COVID-19 and the war in Ukraine are among the factors which have led to a delay in the renewable energy zone project.
Despite this, energy minister Penny Sharpe said the government is "absolutely" committed to delivering on the project and promised investment into the community.
Ms Sharpe visited Dubbo on Thursday to meet with local stakeholders about the Central West Orana Renewable Energy Zone which she earlier said could be delayed by up to three years.
"For me it was about understanding what's going on on the ground," she told the Daily Liberal.
"I had a good meeting with mayors and local members, I had a good meeting with First Nations groups.
"I was asking them about how the project is going and what they need into the future as the project starts to come together."
The Central West Orana Renewable Energy Zone covers almost 21,000 square kilometres and is expected to have a network capacity of 4.5 gigawatts - enough to power 47 per cent of the households in the state.
Originally its "energisation date" was slated for 2025, but now it's not expected to be up and running until 2027 or 28.
"In 2019 and 2020 when the legislation was put in place it hadn't really been dealt with in the real world," Ms Sharpe said.
"And since then there's been a whole range of things that have changed - I mean the war in Ukraine has impacts all the way back to Australia in terms of supply chain and the international energy system.
"We've also had COVID, issues around skill shortages, cost of living pressures. There's a lot of things we need to factor in."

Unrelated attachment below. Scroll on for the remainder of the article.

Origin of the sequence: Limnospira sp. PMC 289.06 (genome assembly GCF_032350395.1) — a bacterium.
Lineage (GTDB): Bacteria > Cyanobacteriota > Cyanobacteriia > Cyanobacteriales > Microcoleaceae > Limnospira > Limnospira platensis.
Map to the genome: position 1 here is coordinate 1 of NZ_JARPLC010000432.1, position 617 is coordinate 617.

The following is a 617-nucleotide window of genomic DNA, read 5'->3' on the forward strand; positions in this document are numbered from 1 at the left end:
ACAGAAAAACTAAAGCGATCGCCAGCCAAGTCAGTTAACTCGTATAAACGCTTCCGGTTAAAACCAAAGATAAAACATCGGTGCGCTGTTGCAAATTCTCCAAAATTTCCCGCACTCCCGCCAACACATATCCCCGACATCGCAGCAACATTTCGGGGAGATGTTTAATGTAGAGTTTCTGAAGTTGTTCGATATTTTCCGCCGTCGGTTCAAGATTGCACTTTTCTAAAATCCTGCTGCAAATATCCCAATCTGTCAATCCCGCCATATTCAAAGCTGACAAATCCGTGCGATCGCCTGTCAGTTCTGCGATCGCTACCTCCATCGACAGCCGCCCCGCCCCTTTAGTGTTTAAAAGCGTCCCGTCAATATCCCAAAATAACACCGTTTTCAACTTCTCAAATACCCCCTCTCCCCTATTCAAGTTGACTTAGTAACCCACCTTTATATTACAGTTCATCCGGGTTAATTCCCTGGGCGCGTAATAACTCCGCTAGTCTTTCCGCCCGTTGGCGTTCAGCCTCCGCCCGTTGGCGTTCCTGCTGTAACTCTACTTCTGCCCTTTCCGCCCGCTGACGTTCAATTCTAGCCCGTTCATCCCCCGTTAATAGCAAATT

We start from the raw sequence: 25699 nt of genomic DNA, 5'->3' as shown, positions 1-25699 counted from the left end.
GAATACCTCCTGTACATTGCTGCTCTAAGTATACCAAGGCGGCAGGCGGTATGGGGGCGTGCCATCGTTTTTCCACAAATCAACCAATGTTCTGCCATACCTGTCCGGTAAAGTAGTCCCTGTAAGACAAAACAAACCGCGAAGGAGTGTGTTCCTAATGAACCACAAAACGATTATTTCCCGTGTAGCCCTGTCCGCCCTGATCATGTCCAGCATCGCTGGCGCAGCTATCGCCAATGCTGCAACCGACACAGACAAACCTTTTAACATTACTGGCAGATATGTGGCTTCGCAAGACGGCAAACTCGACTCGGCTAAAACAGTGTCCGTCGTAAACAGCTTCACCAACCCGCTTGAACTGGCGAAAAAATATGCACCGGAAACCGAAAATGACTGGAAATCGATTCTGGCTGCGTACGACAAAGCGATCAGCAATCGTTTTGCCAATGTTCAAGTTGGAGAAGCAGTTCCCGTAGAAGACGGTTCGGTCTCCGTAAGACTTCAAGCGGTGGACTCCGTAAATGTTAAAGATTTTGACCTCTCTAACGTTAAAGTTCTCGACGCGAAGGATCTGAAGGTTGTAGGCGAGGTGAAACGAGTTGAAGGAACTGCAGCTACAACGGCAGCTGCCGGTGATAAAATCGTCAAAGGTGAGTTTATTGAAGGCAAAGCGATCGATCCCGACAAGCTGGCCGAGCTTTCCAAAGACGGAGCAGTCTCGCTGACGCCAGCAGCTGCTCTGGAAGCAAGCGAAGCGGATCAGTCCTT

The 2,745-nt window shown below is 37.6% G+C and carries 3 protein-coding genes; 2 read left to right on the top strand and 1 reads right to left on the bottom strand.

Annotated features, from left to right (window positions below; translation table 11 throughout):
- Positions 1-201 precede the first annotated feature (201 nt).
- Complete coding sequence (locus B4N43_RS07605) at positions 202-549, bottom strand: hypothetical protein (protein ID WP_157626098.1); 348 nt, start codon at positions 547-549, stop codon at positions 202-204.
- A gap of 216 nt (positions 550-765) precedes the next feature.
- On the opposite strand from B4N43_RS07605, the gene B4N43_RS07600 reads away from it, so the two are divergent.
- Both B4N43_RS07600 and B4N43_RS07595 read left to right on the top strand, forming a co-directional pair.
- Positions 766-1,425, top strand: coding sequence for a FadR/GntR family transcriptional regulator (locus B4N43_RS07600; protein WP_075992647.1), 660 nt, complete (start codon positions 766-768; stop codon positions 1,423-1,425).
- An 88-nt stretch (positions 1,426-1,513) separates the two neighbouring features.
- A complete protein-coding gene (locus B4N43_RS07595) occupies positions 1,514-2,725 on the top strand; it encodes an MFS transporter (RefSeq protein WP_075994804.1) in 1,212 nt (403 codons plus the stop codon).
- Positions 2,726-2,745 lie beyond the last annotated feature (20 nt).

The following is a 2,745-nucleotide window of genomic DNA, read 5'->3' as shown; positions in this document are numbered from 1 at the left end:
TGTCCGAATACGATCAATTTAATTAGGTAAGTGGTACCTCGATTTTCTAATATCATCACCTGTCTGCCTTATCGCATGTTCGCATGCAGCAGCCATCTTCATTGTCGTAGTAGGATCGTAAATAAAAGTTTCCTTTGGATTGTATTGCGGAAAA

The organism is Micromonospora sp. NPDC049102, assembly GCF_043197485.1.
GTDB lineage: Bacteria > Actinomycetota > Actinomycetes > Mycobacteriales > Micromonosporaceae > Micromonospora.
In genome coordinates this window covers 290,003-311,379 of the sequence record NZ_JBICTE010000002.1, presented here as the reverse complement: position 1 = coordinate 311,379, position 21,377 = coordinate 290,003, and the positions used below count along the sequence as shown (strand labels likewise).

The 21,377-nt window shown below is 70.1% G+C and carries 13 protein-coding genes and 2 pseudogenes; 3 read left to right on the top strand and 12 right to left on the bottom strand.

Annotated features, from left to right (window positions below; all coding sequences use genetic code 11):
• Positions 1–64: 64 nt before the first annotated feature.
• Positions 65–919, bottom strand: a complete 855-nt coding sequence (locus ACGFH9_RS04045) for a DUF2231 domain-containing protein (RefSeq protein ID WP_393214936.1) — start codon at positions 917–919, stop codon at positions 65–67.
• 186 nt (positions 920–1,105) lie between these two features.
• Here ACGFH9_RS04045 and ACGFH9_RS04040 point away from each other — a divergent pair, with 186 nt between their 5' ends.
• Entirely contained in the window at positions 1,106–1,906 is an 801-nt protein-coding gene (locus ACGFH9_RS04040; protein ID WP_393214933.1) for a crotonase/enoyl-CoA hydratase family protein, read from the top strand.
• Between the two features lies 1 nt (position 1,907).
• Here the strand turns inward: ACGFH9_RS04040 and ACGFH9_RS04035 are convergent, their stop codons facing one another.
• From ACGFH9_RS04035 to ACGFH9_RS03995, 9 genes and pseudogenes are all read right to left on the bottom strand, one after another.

Central West Orana Renewable Energy Zone is expected to bring over $10 billion of private investment into the central west region and over 4,000 construction jobs at its peak.
Ms Sharpe said the stakeholders she spoke to were "enthusiastic" about the project but had concerns about how it was being delivered.
"People were thoughtful and realistic about the need for change and really quite positive about what it means for the region - but they also had legitimate concerns about legacy, about making sure the community is a genuine partner rather than a passive recipient," she said.
"The urgency of needing to transition our electricity system for the whole state as coal fire power comes off in the next 10 years is real.
"We need to do this as quickly as possible. And without community support this will be much slower."
One concern raised about the project has been around the use of prime agricultural land for solar and wind farm projects, which member for Tamworth Kevin Anderson called an "emerging crisis".
"Land use conflict is part of the challenges that we have to work through and I would hope that through consultation and working carefully through this we're able to avoid a whole range of places," minister Sharpe said, responding to his comments.
"But it's not going to be the case that we can say 'no, never', it's really going to be a process of working through it line by line. I don't want to pretend that there isn't land use conflict but I think the way proponents work with landholders is really important."
"We don't want cowboys, we want people that are working properly with landholders."
Ms Sharpe said she will come back to Dubbo in three months to check in with stakeholders again.
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"I want to see progress - I'm hoping when I come back people will say that they're beginning to see what is in this for us and beginning to feel as though we're part of it,"
"Beyond just the 'we need to build things', we need to bring communities with us and let them seize the opportunities that come from this and let them see and touch and feel that benefit."
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